Students at Southern Utah University (SUU) can now complete all of their general education requirements in one year by enrolling in a "supercourse" taught by eight professors from various departments, Mary Ellen McIntire reports for the Chronicle of Higher Education.
The program, Jumpstart GE aims to connect the ways different disciplines work together in the real world. The class meets three hours a day, five days a week and covers 13 courses' worth of information organized into six-week units.
Instead of lectures, students sit in small groups. Typically, between three to five professors are in the room a day.
"You don't wake up and say, 'Today is a biology day,' but we do that at school," says SUU President Scott Wyatt. The program seeks to correct that by breaking down silos between subjects.
The main issue with general education is that courses end up with two types of students: those majoring in the topic and those just fulfilling a requirement, Wyatt says.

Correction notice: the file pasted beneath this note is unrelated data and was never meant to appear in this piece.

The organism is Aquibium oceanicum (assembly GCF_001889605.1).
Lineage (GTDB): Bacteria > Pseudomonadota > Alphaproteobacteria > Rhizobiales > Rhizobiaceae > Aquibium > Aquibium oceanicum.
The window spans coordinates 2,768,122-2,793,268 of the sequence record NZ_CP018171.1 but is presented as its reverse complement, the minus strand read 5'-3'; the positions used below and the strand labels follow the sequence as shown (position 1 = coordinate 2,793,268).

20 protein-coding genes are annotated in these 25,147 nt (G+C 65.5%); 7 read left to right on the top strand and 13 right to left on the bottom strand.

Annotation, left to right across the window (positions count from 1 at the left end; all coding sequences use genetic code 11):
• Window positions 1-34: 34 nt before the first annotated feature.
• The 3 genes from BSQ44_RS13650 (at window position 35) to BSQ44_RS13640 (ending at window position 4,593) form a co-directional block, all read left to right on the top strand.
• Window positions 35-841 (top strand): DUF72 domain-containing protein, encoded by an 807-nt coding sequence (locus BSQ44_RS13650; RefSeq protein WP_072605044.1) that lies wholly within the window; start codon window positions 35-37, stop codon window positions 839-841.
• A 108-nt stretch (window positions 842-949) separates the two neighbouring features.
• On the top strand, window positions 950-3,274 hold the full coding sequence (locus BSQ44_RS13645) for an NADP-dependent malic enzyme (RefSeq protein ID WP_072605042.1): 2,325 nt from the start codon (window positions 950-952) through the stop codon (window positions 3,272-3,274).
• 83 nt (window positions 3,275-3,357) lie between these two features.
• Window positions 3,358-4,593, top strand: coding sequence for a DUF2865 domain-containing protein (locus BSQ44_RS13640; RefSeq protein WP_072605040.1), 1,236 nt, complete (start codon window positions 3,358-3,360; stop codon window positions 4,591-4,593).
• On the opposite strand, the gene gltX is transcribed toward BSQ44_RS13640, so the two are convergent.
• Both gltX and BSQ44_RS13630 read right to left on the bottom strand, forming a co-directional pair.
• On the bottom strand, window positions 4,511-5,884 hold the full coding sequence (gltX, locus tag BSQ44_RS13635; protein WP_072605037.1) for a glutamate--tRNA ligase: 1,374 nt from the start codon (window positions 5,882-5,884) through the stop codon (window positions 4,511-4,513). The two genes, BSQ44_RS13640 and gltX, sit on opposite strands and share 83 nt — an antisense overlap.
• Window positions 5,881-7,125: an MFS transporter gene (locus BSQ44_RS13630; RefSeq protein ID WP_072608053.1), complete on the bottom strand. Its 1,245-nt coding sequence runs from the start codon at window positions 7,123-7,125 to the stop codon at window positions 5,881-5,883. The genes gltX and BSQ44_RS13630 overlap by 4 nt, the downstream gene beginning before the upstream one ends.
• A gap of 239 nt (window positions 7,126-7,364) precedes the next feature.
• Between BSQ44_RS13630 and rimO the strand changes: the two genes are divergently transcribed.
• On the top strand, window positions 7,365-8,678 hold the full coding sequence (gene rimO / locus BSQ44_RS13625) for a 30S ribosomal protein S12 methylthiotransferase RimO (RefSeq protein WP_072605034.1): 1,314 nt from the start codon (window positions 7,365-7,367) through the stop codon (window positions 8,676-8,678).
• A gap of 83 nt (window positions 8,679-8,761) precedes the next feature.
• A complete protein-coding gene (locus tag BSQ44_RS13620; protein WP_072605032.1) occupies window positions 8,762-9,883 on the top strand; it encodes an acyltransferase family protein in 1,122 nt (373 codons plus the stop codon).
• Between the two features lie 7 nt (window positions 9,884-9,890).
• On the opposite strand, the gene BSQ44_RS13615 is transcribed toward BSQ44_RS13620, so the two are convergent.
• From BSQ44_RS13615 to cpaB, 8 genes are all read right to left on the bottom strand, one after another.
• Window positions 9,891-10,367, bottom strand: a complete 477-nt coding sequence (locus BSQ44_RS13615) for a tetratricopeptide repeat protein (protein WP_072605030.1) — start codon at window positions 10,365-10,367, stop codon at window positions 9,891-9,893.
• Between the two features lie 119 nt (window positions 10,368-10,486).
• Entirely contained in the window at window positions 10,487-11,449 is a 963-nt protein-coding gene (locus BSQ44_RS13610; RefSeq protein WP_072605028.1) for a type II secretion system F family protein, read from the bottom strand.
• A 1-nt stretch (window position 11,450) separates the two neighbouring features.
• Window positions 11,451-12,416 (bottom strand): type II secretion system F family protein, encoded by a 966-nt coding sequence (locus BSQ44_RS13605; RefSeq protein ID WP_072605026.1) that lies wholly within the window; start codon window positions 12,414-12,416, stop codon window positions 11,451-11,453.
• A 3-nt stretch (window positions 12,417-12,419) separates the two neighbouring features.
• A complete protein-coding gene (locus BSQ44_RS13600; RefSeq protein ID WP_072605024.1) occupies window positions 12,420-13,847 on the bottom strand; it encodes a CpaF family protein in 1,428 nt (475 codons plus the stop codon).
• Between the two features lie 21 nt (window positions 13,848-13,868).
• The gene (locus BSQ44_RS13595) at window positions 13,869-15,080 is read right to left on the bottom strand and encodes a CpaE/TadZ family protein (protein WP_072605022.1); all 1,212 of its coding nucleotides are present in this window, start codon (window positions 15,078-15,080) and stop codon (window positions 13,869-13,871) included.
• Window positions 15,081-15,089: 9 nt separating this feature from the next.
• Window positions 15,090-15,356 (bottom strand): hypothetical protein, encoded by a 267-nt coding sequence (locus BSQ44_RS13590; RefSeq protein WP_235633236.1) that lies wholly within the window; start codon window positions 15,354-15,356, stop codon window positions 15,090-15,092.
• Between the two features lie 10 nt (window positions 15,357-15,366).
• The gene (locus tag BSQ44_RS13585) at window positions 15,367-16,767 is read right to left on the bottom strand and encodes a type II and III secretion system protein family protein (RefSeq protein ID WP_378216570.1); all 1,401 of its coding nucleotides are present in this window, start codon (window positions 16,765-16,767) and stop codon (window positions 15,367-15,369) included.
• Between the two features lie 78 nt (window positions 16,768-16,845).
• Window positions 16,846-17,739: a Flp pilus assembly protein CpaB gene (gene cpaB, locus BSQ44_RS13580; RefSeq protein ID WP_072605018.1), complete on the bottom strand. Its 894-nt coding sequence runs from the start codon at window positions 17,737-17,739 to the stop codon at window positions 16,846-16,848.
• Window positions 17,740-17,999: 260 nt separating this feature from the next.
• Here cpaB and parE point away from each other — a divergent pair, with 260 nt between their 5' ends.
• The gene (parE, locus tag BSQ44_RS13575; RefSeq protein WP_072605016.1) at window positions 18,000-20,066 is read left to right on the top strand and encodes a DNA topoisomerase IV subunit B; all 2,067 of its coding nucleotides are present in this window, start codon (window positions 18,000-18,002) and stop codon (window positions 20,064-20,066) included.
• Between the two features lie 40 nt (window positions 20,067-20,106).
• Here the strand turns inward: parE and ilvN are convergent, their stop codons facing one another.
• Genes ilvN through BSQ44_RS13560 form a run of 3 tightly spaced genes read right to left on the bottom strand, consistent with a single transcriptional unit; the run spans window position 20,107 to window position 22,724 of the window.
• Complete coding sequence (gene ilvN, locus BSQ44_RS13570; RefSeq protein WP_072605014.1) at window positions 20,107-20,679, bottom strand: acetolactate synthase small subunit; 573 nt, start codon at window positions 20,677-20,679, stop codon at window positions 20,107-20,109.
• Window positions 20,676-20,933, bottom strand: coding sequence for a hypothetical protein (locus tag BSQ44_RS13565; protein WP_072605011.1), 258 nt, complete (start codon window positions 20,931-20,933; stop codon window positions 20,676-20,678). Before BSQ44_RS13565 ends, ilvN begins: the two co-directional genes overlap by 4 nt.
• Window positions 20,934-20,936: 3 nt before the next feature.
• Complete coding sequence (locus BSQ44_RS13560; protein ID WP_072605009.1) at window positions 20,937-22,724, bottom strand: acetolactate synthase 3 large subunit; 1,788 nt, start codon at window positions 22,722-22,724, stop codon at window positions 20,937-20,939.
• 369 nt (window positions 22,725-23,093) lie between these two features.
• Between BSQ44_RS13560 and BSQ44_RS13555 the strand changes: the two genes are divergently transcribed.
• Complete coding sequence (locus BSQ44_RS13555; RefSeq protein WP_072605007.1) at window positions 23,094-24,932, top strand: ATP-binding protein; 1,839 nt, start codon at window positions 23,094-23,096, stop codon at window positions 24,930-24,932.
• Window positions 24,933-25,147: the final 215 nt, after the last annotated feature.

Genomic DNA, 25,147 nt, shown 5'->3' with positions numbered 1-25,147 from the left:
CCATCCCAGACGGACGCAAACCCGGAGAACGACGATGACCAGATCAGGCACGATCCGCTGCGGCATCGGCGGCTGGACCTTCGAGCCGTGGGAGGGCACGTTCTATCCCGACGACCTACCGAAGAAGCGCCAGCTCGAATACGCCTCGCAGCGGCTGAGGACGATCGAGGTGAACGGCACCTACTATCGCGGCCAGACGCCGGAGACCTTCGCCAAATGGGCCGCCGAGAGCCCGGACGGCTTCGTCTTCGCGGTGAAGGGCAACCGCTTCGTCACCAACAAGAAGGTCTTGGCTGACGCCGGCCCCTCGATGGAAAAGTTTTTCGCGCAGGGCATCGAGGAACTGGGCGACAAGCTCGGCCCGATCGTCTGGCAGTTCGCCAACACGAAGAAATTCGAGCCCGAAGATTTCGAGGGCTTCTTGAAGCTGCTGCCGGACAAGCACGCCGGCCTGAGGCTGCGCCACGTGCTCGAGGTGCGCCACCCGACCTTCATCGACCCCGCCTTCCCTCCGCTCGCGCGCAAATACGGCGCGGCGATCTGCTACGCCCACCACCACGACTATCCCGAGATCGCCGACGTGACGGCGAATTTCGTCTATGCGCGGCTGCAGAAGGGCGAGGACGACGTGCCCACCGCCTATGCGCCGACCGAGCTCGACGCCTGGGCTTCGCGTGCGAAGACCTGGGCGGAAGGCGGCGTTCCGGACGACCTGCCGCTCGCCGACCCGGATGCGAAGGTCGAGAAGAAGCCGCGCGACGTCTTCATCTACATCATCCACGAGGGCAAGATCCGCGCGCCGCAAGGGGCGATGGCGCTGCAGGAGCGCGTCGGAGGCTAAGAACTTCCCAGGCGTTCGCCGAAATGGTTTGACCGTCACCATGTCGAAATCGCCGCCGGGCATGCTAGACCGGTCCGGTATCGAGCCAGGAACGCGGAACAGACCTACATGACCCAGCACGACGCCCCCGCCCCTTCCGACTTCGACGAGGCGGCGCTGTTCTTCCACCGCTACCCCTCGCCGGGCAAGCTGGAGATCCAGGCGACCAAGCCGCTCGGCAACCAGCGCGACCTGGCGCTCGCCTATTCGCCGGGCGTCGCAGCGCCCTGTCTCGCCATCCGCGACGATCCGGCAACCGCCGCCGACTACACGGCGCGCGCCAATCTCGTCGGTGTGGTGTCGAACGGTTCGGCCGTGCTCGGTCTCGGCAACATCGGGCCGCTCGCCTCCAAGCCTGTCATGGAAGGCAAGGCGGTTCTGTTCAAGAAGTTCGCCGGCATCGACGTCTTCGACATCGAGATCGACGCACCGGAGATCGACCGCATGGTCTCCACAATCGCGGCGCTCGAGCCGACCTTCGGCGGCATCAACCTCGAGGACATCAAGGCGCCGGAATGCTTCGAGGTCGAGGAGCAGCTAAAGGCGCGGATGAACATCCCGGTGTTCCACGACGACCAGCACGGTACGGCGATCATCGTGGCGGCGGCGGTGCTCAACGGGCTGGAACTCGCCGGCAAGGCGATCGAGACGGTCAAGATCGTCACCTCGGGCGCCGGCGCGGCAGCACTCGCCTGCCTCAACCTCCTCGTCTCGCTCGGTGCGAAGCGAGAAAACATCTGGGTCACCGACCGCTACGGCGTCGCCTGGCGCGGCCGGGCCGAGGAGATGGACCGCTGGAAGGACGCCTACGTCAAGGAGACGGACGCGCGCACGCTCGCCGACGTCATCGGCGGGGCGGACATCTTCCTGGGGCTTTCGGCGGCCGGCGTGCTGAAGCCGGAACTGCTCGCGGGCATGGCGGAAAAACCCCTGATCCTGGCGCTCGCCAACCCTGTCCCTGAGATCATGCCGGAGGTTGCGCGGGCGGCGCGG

This year, the course is organized around a "freedom" theme, but in the future students will be able to choose from a selection.
Professors say that though the program is interesting, it also requires more work.
"It's very hard because you do need to devote time to it to be able to know what each of your colleagues has been doing," says Andrew Marvick, the school's full-time art-history professor.
It does keep teaching "fresh" though, says Jessica Tvordi, an English associate professor. "I'm not looking at the study questions I prepared a year go" when lesson planning, she says (McIntire, Chronicle of Higher Education, 10/2).
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